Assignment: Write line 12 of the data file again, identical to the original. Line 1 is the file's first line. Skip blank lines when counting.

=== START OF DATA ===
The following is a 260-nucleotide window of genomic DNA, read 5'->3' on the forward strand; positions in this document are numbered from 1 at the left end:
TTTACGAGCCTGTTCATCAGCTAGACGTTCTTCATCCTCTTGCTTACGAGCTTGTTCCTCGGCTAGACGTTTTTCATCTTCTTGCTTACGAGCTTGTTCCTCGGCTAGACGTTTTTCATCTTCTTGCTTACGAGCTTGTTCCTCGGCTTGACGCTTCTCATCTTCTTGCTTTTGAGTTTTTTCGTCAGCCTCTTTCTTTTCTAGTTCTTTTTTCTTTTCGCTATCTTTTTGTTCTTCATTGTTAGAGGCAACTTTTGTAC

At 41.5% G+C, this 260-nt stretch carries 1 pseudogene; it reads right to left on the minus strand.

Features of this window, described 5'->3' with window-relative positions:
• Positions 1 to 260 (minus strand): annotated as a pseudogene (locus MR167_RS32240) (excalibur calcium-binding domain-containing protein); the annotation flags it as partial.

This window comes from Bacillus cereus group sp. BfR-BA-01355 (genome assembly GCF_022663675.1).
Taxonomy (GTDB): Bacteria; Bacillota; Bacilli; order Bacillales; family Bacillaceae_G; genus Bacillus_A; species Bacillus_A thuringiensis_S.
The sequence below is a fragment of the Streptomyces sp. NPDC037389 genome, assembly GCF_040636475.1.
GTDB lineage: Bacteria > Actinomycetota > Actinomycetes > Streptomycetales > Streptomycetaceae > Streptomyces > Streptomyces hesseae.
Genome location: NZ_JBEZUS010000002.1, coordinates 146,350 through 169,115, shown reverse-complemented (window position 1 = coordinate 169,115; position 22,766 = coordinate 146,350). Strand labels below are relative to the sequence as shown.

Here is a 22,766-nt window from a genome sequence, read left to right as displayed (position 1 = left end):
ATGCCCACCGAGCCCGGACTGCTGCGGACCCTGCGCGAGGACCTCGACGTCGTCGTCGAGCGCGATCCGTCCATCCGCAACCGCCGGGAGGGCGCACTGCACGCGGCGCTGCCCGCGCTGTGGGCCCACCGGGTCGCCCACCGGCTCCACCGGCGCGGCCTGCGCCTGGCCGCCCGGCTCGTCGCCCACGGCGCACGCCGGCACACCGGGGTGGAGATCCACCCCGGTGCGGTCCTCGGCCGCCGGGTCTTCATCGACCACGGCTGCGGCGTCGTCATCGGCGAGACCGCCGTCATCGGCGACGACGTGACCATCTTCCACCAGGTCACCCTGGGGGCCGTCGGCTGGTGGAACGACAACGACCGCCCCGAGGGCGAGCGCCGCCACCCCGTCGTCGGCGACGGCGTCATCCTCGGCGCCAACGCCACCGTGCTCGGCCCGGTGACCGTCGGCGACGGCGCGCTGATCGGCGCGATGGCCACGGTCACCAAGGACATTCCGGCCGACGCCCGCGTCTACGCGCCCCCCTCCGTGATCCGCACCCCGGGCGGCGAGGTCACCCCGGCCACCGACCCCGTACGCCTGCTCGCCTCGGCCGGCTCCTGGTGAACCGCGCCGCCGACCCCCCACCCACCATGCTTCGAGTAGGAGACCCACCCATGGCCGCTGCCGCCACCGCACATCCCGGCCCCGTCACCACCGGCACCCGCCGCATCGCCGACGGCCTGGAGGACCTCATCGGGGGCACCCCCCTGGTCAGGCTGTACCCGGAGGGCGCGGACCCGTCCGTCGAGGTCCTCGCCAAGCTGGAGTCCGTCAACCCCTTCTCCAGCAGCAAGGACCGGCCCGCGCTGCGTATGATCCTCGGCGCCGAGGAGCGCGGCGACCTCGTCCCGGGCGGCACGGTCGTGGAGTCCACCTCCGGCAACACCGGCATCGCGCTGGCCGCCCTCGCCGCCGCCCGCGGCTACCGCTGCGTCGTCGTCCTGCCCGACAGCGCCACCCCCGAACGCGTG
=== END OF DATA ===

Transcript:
ATGCCCACCGAGCCCGGACTGCTGCGGACCCTGCGCGAGGACCTCGACGTCGTCGTCGAGCGCGATCCGTCCATCCGCAACCGCCGGGAGGGCGCACTGCACGCGGCGCTGCCCGCGCTGTGGGCCCACCGGGTCGCCCACCGGCTCCACCGGCGCGGCCTGCGCCTGGCCGCCCGGCTCGTCGCCCACGGCGCACGCCGGCACACCGGGGTGGAGATCCACCCCGGTGCGGTCCTCGGCCGCCGGGTCTTCATCGACCACGGCTGCGGCGTCGTCATCGGCGAGACCGCCGTCATCGGCGACGACGTGACCATCTTCCACCAGGTCACCCTGGGGGCCGTCGGCTGGTGGAACGACAACGACCGCCCCGAGGGCGAGCGCCGCCACCCCGTCGTCGGCGACGGCGTCATCCTCGGCGCCAACGCCACCGTGCTCGGCCCGGTGACCGTCGGCGACGGCGCGCTGATCGGCGCGATGGCCACGGTCACCAAGGACATTCCGGCCGACGCCCGCGTCTACGCGCCCCCCTCCGTGATCCGCACCCCGGGCGGCGAGGTCACCCCGGCCACCGACCCCGTACGCCTGCTCGCCTCGGCCGGCTCCTGGTGAACCGCGCCGCCGACCCCCCACCCACCATGCTTCGAGTAGGAGACCCACCCATGGCCGCTGCCGCCACCGCACATCCCGGCCCCGTCACCACCGGCACCCGCCGCATCGCCGACGGCCTGGAGGACCTCATCGGGGGCACCCCCCTGGTCAGGCTGTACCCGGAGGGCGCGGACCCGTCCGTCGAGGTCCTCGCCAAGCTGGAGTCCGTCAACCCCTTCTCCAGCAGCAAGGACCGGCCCGCGCTGCGTATGATCCTCGGCGCCGAGGAGCGCGGCGACCTCGTCCCGGGCGGCACGGTCGTGGAGTCCACCTCCGGCAACACCGGCATCGCGCTGGCCGCCCTCGCCGCCGCCCGCGGCTACCGCTGCGTCGTCGTCCTGCCCGACAGCGCCACCCCCGAACGCGTG